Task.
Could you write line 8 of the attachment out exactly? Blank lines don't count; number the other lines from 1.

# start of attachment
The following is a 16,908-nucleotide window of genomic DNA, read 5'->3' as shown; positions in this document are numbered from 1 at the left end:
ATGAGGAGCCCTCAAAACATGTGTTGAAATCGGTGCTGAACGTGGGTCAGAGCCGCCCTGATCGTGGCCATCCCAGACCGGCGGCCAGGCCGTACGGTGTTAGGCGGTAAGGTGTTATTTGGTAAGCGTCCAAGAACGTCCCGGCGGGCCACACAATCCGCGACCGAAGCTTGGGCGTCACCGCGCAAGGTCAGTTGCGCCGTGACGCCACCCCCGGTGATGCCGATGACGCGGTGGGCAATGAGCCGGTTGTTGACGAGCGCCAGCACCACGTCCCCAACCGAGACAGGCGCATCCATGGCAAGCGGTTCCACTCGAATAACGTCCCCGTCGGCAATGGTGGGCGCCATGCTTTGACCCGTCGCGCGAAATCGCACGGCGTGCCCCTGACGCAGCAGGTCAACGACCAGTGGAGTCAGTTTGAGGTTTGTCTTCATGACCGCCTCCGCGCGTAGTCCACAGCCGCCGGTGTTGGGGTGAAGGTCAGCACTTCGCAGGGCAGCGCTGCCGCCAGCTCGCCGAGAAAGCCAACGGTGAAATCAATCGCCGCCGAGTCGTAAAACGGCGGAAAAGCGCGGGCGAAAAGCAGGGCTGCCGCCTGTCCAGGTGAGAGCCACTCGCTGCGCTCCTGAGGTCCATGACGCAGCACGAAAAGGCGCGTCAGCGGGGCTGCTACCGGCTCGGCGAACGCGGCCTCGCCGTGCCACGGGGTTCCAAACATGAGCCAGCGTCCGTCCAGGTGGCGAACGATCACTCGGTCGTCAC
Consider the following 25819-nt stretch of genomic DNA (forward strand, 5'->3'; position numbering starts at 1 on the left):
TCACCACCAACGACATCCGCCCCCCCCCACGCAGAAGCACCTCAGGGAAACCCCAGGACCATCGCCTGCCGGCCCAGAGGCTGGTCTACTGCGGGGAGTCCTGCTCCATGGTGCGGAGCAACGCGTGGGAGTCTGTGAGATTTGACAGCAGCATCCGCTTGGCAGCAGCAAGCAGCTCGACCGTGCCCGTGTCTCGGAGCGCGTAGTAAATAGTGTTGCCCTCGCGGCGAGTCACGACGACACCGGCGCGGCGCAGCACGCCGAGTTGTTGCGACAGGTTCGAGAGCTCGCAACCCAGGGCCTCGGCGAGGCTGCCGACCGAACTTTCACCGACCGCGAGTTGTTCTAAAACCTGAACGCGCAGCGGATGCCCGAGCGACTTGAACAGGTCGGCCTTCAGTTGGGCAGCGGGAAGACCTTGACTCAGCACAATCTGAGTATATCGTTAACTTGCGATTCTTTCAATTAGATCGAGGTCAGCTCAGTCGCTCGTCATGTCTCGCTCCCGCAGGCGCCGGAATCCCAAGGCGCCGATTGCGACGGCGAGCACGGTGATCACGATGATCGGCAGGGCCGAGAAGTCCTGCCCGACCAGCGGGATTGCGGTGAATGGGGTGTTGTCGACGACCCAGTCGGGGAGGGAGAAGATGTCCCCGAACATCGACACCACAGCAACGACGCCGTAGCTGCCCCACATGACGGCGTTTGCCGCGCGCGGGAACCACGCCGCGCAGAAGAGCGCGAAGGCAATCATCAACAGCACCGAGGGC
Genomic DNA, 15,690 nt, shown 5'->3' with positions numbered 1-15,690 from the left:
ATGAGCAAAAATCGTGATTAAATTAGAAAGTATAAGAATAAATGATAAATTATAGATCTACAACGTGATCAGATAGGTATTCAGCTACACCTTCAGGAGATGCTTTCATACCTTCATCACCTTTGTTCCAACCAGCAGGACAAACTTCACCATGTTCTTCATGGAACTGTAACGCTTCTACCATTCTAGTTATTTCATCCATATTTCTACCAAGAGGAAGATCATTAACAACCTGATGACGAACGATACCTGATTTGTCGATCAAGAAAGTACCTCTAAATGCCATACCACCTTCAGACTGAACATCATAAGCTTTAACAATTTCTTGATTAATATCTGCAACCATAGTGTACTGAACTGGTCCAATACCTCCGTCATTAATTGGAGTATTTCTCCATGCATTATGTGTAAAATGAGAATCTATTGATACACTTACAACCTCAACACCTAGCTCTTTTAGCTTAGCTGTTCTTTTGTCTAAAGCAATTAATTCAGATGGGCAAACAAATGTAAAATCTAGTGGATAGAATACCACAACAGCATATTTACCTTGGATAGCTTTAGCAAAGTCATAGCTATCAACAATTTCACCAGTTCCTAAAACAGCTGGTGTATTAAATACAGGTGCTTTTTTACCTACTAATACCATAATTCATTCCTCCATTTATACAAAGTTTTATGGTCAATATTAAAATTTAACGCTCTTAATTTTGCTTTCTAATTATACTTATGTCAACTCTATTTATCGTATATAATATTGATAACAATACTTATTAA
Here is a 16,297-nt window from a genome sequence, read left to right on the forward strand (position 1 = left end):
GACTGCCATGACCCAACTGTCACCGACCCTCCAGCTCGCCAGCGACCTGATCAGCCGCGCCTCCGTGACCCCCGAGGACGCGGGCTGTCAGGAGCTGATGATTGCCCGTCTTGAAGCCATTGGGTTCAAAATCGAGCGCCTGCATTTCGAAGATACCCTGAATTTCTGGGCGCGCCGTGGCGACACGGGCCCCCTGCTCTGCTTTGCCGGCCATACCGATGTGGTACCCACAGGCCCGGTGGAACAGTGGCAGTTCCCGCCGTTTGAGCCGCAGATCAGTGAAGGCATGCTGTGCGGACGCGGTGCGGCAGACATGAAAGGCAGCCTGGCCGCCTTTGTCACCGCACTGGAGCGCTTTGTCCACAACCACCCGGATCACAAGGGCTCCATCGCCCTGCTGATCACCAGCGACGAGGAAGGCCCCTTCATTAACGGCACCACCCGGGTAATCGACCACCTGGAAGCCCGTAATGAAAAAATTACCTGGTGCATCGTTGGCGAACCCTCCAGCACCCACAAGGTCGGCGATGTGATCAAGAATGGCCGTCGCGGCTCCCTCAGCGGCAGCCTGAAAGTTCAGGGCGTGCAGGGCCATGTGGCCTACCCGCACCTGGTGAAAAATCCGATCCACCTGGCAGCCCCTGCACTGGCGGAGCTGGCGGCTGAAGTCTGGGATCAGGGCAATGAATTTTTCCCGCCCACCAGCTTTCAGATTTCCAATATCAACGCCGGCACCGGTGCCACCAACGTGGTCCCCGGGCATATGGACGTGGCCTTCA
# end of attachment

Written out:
GACTGCCATGACCCAACTGTCACCGACCCTCCAGCTCGCCAGCGACCTGATCAGCCGCGCCTCCGTGACCCCCGAGGACGCGGGCTGTCAGGAGCTGATGATTGCCCGTCTTGAAGCCATTGGGTTCAAAATCGAGCGCCTGCATTTCGAAGATACCCTGAATTTCTGGGCGCGCCGTGGCGACACGGGCCCCCTGCTCTGCTTTGCCGGCCATACCGATGTGGTACCCACAGGCCCGGTGGAACAGTGGCAGTTCCCGCCGTTTGAGCCGCAGATCAGTGAAGGCATGCTGTGCGGACGCGGTGCGGCAGACATGAAAGGCAGCCTGGCCGCCTTTGTCACCGCACTGGAGCGCTTTGTCCACAACCACCCGGATCACAAGGGCTCCATCGCCCTGCTGATCACCAGCGACGAGGAAGGCCCCTTCATTAACGGCACCACCCGGGTAATCGACCACCTGGAAGCCCGTAATGAAAAAATTACCTGGTGCATCGTTGGCGAACCCTCCAGCACCCACAAGGTCGGCGATGTGATCAAGAATGGCCGTCGCGGCTCCCTCAGCGGCAGCCTGAAAGTTCAGGGCGTGCAGGGCCATGTGGCCTACCCGCACCTGGTGAAAAATCCGATCCACCTGGCAGCCCCTGCACTGGCGGAGCTGGCGGCTGAAGTCTGGGATCAGGGCAATGAATTTTTCCCGCCCACCAGCTTTCAGATTTCCAATATCAACGCCGGCACCGGTGCCACCAACGTGGTCCCCGGGCATATGGACGTGGCCTTCA